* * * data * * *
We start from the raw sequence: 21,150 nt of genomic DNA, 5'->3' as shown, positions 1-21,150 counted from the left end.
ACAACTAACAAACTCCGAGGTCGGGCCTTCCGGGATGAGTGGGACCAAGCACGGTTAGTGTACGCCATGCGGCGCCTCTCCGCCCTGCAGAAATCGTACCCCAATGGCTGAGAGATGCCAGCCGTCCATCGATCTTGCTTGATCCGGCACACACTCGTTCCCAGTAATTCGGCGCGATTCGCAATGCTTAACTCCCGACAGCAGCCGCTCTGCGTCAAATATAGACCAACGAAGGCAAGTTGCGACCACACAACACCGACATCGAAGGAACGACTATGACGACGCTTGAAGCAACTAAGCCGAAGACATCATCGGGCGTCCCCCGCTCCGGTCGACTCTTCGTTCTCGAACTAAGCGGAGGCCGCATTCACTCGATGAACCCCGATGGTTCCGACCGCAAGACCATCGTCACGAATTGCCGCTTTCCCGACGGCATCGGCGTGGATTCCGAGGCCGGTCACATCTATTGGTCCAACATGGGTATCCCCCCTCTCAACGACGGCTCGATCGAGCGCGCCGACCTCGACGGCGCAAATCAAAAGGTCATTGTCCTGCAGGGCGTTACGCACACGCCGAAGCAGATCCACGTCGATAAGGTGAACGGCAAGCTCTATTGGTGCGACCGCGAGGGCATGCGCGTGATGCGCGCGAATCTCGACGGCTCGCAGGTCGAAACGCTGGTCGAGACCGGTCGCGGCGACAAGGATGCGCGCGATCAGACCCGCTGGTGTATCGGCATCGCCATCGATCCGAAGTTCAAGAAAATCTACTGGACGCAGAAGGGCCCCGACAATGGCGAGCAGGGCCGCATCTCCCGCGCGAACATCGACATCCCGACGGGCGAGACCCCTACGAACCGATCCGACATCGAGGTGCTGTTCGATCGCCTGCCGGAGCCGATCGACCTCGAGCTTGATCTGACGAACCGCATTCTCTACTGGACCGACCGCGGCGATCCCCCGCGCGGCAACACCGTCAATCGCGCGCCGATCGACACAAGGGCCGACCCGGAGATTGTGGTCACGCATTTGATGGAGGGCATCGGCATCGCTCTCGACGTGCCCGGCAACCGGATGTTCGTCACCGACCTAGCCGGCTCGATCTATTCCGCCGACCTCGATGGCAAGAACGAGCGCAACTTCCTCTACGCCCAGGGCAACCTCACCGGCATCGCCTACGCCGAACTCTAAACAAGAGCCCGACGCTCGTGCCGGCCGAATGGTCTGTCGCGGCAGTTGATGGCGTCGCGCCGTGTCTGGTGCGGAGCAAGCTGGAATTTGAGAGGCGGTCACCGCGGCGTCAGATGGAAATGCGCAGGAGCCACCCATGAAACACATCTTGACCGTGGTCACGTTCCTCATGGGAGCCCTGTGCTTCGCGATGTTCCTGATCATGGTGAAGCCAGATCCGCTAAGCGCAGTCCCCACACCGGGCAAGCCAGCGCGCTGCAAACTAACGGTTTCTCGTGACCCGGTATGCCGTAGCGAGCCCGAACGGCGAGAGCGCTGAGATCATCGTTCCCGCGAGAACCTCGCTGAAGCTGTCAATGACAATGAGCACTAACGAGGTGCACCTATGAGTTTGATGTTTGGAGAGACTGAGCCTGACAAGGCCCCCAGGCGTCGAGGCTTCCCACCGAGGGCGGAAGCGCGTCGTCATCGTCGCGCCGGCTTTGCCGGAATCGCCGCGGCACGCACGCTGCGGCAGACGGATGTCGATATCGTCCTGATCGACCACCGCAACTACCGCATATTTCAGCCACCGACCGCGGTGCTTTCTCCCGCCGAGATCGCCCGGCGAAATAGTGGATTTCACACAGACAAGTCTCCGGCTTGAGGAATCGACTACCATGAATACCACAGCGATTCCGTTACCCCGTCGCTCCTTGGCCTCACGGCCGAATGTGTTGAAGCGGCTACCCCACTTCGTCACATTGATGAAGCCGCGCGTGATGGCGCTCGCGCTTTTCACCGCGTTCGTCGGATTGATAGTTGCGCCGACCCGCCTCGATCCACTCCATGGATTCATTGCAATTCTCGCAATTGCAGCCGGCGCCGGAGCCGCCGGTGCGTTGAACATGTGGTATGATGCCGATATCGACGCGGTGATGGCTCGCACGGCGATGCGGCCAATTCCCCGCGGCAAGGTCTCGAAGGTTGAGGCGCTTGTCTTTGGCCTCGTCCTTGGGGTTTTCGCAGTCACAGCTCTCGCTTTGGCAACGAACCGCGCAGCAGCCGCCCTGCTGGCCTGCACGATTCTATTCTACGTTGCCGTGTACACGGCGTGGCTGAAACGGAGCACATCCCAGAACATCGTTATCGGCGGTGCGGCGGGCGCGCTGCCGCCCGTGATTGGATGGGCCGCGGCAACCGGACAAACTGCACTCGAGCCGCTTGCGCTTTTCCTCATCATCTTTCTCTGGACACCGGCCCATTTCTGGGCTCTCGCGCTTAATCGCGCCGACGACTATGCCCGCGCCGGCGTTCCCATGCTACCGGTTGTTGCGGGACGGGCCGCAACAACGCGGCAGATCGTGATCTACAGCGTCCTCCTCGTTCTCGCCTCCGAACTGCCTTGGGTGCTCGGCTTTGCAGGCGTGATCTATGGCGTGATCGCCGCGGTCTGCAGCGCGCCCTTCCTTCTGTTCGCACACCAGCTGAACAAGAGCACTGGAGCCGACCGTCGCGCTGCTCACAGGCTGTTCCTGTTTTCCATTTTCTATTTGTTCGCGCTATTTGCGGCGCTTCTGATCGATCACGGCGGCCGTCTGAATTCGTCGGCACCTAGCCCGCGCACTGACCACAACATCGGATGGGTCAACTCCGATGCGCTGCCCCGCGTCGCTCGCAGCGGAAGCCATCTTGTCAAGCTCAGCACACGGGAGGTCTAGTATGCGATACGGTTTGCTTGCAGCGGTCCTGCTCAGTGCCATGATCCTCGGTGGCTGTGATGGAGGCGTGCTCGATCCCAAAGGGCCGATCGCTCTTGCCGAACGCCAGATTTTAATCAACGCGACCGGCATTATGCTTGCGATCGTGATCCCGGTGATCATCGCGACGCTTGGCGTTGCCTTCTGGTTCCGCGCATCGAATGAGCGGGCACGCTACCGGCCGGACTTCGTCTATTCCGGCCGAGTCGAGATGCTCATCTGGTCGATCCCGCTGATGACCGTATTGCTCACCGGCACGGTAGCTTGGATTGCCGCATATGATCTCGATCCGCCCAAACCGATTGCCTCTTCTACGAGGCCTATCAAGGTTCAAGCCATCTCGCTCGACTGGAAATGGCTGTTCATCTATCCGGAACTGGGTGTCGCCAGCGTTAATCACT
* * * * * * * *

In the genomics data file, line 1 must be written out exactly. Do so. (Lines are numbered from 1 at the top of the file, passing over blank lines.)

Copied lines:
We start from the raw sequence: 21,150 nt of genomic DNA, 5'->3' as shown, positions 1-21,150 counted from the left end.